Barbara Petersen with the Florida First Amendment Foundation is back! Last month she discussed what she thinks the State of Florida could be doing to make local and state governments more transparent and open. This month we ask her about taking pictures of documents and how far of a reach the Federal HIPPA law has locally. Sam Steinberg, the First Amendment Foundation’s legal fellow assisted with the answers to these questions.
Let us know what you could use some help with, when it comes to the Florida Sunshine Laws. You can leave questions and comments below or send them to VP of Programs, Lynn Walsh.
SPJ South Florida: Can you photograph photos of records you are viewing?
Barbara Petersen: Yes. In general, a person may make photographic copies of records using a variety of devices including a cell phone camera or a portable scanner. In fact, I am aware of at least one situation of a person rolling in a full service copy machine to copy public records.
There is a provision in the public records law, s. 119.07(3)(a), which says that requestor must be given access to public records for the purpose of making photographs of the records; section 119.07(3)(b) states that the right to take photographs “applies to the making of photographs in the conventional sense by use of a camera device to capture images of public records.”
Because record custodians are required to make sure that public records aren’t altered or destroyed, they are required to supervise a requestor who decides to make his or her own copies. If such supervision requires an extensive use of agency resources, s. 119.07(4)(d) allows an agency to charge a reasonable fee based on actual costs incurred for supervisory time.
Finally, public record custodians are allowed to adopt “reasonable rules” governing photographing of public records and if a room other than that where the records are stored has to be provided, the expense of providing that room will be passed on to the requestor.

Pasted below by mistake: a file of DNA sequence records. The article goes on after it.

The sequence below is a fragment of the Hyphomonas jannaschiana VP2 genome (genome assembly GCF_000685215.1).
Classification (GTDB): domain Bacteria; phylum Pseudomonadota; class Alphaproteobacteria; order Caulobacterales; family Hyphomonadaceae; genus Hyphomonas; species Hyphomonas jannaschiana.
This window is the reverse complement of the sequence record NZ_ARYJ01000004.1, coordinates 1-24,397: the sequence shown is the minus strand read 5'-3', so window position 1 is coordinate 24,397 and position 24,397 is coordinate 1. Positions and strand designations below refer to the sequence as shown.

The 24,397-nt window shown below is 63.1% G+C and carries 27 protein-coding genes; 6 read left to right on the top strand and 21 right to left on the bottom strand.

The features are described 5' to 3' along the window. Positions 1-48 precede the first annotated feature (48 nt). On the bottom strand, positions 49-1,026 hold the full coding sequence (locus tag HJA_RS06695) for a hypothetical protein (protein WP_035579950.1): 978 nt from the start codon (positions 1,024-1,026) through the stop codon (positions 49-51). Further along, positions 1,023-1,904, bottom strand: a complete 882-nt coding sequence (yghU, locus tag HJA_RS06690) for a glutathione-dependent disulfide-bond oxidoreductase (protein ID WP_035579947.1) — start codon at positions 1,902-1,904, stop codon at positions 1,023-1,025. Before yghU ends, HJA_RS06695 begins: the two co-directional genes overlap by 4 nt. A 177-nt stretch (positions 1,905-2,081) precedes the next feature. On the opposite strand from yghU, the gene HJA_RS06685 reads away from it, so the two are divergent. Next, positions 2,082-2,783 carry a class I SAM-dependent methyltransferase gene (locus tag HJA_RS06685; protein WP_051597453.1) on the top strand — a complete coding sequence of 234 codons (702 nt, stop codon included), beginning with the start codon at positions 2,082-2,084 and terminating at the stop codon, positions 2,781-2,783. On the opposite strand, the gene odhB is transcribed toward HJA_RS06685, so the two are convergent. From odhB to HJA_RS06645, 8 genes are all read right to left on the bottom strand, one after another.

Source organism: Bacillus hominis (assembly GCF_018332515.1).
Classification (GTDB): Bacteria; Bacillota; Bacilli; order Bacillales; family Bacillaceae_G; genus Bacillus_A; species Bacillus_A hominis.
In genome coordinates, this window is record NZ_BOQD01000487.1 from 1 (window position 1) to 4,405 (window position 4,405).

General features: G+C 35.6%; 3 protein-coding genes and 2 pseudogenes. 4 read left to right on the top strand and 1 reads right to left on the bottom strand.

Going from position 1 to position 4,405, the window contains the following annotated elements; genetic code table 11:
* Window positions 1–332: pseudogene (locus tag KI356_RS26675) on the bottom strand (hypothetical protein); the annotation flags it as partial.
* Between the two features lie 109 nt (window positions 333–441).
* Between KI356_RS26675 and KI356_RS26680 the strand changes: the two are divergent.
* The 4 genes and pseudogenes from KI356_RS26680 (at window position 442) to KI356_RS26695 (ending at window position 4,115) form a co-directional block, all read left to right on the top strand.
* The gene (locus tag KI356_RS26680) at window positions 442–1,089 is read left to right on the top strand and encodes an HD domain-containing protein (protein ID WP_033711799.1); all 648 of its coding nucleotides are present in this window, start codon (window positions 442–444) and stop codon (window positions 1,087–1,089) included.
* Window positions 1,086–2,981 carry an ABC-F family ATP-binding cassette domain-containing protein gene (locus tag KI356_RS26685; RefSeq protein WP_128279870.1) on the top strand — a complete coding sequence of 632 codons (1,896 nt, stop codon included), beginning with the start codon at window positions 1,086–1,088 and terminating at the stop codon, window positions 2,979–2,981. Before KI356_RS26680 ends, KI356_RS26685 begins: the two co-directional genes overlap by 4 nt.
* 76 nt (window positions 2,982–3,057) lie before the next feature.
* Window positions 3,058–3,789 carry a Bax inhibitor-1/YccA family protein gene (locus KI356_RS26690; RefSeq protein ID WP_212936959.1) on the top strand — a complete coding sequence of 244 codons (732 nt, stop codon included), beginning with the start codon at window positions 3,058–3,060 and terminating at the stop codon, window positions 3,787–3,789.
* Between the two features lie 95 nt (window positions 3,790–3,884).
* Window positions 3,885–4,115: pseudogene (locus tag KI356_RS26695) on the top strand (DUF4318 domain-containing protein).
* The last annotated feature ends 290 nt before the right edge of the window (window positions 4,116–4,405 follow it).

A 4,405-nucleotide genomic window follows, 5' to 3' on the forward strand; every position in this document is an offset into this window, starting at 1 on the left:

Bottom Line: Even though an agency can’t charge a copying fee if a requestor photographs public records or makes his or her own copies, there may be other costs associated with photographing the records.
SPJ South Florida: When is it acceptable for an organization to claim exemption using HIPPA? Would general information referencing medical or health issues apply even if it doesn’t come from a medical professional or is referenced in a medical related file? Or does it have to come from a medical professional?
Barbara Petersen: Without a doubt, HIPPA, the federal health information privacy law, is the most misunderstood and misapplied law I have to deal with.
In general, HIPPA applies only to personal identifying health information held by “covered entities” including health care providers, health plans, and health care clearinghouses. Entities not covered by HIPPA include life insurance companies, auto insurance companies, worker’s compensation carriers, and employers.
This means that the vast majority of government agencies in Florida can’t claim HIPPA as a reason for denying a public record request. However, Florida law contains numerous provisions that protect health and mental health information held by government agencies. For example, s. 456.046, F.S., exempts patient information held by Florida Department of Health and s. 641.515(2), F.S., provides an exemption for the same information in the hands of the Florida Agency for Health Care Administration.
Remember, if your public record request is denied, (politely) demand the records custodian to state the basis for the denial, including the specific statutory citation. Section 119.07(1)(f), F.S., specifically requires the custodian to “state in writing and with particularity the reasons for the conclusion that the record is exempt or confidential” if asked to do so by the requestor.
Click here In case you missed last month’s chat.
Answers to these questions and many more, including questions about application of Florida’s open meetings law, can be found in the 2013 Government-in-the-Sunshine Manual, which is now available in both a print edition and electronically. Go to the First Amendment Foundation website, www.floridafaf.org, and click on FAF Store for information on how to order the manual.
Barbara A. Petersen, President First Amendment Foundation
A graduate of the University of Missouri-Columbia and Florida State University College of Law, Barbara A. Petersen is president of Florida’s First Amendment Foundation. Before taking her current position in 1995, Petersen was staff attorney for the Joint Committee on Information Technology Resources of the Florida Legislature, where she worked exclusively on public records legislation and issues. A passionate advocate of the public’s right to oversee its government, Petersen is the author of numerous reports and articles on open government issues. She currently sits on the board of the National Freedom of Information Coalition, having served as its president and treasurer, and was recently appointed to the Integrity Florida board of directors. Petersen served as chair of Florida’s Commission on Open Government Reform.